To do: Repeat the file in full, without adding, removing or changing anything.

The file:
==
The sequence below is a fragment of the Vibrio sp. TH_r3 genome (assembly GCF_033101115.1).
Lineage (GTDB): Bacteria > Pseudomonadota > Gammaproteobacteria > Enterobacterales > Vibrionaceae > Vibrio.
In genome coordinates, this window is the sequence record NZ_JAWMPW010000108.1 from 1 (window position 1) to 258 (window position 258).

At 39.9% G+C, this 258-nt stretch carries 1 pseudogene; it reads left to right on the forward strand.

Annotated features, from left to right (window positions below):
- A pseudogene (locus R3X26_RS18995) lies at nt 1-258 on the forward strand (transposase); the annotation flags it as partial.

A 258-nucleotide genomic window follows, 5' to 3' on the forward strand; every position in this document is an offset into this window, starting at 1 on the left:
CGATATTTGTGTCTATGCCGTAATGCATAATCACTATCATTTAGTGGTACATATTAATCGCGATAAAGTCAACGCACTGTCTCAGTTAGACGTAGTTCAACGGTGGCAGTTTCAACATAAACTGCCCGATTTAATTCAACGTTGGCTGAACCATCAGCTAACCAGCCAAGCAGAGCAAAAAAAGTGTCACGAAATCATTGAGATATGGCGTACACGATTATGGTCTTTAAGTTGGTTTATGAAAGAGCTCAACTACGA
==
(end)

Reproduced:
The sequence below is a fragment of the Vibrio sp. TH_r3 genome (assembly GCF_033101115.1).
Lineage (GTDB): Bacteria > Pseudomonadota > Gammaproteobacteria > Enterobacterales > Vibrionaceae > Vibrio.
In genome coordinates, this window is the sequence record NZ_JAWMPW010000108.1 from 1 (window position 1) to 258 (window position 258).

At 39.9% G+C, this 258-nt stretch carries 1 pseudogene; it reads left to right on the forward strand.

Annotated features, from left to right (window positions below):
- A pseudogene (locus R3X26_RS18995) lies at nt 1-258 on the forward strand (transposase); the annotation flags it as partial.

A 258-nucleotide genomic window follows, 5' to 3' on the forward strand; every position in this document is an offset into this window, starting at 1 on the left:
CGATATTTGTGTCTATGCCGTAATGCATAATCACTATCATTTAGTGGTACATATTAATCGCGATAAAGTCAACGCACTGTCTCAGTTAGACGTAGTTCAACGGTGGCAGTTTCAACATAAACTGCCCGATTTAATTCAACGTTGGCTGAACCATCAGCTAACCAGCCAAGCAGAGCAAAAAAAGTGTCACGAAATCATTGAGATATGGCGTACACGATTATGGTCTTTAAGTTGGTTTATGAAAGAGCTCAACTACGA